20. Oblique drop impact onto a deep liquid pool

    NASA Astrophysics Data System (ADS)

    Gielen, Marise V.; Sleutel, Pascal; Benschop, Jos; Riepen, Michel; Voronina, Victoria; Visser, Claas Willem; Lohse, Detlef; Snoeijer, Jacco H.; Versluis, Michel; Gelderblom, Hanneke

    2017-08-01

    Oblique impact of drops onto a solid or liquid surface is frequently observed in nature. Most studies on drop impact and splashing, however, focus on perpendicular impact. Here we study oblique impact of 100 μ m drops onto a deep liquid pool, where we quantify the splashing threshold, maximum cavity dimensions and cavity collapse by high-speed imaging above and below the water surface. Gravity can be neglected in these experiments. Three different impact regimes are identified: smooth deposition onto the pool, splashing in the direction of impact only, and splashing in all directions. We provide scaling arguments that delineate these regimes by accounting for the drop impact angle and Weber number. The angle of the axis of the cavity created below the water surface follows the impact angle of the drop irrespectively of the Weber number, while the cavity depth and its displacement with respect to the impact position do depend on the Weber number. Weber number dependency of both the cavity depth and displacement is modeled using an energy argument.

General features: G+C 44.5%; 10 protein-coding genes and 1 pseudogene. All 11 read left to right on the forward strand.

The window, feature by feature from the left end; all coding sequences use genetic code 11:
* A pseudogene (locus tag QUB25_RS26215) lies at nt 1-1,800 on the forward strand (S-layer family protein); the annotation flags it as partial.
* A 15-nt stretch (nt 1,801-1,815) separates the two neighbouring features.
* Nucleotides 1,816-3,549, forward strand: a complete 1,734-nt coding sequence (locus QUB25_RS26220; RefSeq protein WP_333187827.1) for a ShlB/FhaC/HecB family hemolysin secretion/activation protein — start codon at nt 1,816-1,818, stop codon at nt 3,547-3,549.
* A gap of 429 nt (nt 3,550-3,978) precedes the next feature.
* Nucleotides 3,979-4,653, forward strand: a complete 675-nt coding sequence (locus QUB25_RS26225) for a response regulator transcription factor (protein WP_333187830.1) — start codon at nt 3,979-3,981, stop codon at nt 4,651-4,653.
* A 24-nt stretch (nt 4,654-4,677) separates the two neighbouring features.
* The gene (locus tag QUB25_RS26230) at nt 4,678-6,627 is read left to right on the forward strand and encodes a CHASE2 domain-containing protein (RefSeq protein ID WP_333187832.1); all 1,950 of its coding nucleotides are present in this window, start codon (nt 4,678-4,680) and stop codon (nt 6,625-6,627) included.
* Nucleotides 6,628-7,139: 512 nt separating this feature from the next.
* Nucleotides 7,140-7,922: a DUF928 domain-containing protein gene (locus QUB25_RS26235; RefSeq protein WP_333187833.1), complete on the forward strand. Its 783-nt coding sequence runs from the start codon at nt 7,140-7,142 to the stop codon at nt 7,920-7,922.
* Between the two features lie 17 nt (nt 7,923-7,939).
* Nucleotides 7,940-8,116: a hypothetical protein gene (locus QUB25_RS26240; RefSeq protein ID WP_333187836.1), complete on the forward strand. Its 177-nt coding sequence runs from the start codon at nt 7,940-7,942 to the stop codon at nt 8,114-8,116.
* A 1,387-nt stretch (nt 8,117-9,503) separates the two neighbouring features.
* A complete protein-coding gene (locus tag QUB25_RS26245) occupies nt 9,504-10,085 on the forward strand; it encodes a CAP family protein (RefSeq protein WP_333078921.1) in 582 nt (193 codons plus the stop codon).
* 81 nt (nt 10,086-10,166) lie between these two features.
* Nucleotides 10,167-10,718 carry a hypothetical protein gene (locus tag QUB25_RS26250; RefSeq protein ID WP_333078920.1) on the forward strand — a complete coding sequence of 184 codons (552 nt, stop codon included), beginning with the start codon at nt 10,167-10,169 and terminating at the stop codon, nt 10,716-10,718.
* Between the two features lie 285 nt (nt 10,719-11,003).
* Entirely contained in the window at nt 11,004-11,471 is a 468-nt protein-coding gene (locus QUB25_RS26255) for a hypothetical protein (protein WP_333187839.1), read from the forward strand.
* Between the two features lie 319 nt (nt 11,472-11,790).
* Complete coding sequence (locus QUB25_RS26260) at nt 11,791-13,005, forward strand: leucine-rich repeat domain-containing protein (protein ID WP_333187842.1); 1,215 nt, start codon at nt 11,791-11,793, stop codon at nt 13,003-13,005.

1. Vapor condensation onto a non-volatile liquid drop

    NASA Astrophysics Data System (ADS)

    Inci, Levent; Bowles, Richard K.

    2013-12-01

    Molecular dynamics simulations of miscible and partially miscible binary Lennard-Jones mixtures are used to study the dynamics and thermodynamics of vapor condensation onto a non-volatile liquid drop in the canonical ensemble. When the system volume is large, the driving force for condensation is low and only a submonolayer of the solvent is adsorbed onto the liquid drop. A small degree of mixing of the solvent phase into the core of the particles occurs for the miscible system. At smaller volumes, complete film formation is observed and the dynamics of film growth are dominated by cluster-cluster coalescence. Mixing into the core of the droplet is also observed for partially miscible systems below an onset volume suggesting the presence of a solubility transition. We also develop a non-volatile liquid drop model, based on the capillarity approximations, that exhibits a solubility transition between small and large drops for partially miscible mixtures and has a hysteresis loop similar to the one observed in the deliquescence of small soluble salt particles. The properties of the model are compared to our simulation results and the model is used to study the formulation of classical nucleation theory for systems with low free energy barriers.